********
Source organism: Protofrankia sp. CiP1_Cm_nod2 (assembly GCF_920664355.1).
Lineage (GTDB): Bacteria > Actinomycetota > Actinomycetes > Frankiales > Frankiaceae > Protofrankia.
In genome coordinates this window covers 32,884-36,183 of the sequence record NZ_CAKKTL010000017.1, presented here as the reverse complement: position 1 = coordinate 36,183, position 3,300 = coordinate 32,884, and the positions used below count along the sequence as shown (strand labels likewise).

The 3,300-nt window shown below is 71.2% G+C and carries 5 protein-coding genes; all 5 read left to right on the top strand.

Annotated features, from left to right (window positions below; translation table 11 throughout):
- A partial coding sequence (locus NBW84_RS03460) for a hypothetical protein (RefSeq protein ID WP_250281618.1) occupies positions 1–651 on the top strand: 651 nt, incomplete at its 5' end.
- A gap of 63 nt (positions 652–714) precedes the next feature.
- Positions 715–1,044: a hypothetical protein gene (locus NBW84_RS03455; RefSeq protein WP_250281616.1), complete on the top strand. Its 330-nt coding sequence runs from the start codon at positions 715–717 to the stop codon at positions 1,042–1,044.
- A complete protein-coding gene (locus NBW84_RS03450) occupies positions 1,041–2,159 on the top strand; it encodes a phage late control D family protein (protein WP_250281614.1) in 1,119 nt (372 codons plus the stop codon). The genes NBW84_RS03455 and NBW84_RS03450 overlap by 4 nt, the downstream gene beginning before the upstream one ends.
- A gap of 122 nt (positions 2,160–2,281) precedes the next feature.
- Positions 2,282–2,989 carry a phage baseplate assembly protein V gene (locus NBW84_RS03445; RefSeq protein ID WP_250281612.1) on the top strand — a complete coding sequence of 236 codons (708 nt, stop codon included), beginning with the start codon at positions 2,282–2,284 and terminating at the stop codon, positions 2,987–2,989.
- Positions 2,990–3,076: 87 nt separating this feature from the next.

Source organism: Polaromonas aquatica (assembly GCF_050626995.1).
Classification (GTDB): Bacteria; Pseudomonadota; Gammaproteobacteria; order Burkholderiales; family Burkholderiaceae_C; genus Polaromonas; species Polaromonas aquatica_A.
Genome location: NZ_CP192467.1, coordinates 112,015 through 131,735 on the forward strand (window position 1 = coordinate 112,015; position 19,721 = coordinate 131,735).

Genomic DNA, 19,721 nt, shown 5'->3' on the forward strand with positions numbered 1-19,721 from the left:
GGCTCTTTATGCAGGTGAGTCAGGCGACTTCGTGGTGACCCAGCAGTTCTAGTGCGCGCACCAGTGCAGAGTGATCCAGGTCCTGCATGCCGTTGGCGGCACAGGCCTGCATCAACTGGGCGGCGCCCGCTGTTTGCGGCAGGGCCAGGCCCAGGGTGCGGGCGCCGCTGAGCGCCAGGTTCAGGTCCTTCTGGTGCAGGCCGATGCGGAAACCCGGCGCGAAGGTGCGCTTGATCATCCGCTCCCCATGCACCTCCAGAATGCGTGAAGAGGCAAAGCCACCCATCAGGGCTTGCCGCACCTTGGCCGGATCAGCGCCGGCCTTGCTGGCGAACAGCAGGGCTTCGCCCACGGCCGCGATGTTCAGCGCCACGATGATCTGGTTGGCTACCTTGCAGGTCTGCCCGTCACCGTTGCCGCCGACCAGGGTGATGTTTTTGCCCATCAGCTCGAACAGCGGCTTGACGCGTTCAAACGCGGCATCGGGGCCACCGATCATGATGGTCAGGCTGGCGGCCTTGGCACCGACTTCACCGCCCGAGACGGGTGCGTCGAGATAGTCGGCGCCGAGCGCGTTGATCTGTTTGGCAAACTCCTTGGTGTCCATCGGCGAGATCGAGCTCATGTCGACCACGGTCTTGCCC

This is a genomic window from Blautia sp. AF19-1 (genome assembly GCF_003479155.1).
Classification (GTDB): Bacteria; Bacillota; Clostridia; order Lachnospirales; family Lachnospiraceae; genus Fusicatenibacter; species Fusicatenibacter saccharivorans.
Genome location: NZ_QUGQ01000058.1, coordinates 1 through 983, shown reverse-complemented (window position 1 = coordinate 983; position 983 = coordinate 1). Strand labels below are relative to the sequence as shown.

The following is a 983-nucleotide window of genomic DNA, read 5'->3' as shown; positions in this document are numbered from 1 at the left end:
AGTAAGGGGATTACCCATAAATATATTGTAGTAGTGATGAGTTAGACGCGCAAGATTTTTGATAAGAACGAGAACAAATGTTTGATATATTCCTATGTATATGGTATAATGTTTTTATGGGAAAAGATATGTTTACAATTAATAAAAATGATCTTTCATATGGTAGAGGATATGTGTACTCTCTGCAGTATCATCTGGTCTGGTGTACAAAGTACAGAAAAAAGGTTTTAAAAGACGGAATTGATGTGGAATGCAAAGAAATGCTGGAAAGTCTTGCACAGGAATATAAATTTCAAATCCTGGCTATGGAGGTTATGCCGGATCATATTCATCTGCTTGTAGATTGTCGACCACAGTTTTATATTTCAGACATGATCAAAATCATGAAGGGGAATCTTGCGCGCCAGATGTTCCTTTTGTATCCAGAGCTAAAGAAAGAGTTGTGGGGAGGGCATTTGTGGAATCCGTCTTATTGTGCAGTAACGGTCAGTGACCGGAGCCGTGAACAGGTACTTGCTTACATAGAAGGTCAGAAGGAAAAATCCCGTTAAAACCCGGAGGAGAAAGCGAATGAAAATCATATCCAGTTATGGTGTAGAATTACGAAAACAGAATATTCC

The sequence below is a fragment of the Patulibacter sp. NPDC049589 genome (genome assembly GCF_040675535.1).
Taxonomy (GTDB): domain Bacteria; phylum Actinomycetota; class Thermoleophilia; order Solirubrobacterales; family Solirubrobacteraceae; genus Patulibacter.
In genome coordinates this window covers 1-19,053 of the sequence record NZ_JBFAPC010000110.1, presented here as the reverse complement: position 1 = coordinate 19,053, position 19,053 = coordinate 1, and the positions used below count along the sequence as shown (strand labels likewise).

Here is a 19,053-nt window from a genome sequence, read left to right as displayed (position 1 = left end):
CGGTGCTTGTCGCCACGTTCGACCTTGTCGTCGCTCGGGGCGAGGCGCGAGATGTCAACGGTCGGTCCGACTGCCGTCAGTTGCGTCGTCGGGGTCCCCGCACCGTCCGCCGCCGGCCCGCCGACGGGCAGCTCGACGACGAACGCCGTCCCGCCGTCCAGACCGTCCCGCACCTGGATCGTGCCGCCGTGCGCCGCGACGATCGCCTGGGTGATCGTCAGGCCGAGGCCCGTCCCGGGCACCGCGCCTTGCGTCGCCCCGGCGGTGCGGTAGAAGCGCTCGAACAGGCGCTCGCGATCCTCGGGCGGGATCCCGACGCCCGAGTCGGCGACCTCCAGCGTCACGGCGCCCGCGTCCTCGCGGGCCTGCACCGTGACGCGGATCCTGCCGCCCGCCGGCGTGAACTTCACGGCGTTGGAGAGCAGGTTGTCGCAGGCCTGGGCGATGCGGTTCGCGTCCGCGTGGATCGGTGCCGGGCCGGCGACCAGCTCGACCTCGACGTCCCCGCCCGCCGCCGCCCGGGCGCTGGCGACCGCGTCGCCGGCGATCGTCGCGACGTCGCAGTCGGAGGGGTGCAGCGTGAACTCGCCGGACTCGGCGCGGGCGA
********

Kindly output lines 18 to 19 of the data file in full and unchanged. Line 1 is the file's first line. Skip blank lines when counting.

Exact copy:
This is a genomic window from Blautia sp. AF19-1 (genome assembly GCF_003479155.1).
Classification (GTDB): Bacteria; Bacillota; Clostridia; order Lachnospirales; family Lachnospiraceae; genus Fusicatenibacter; species Fusicatenibacter saccharivorans.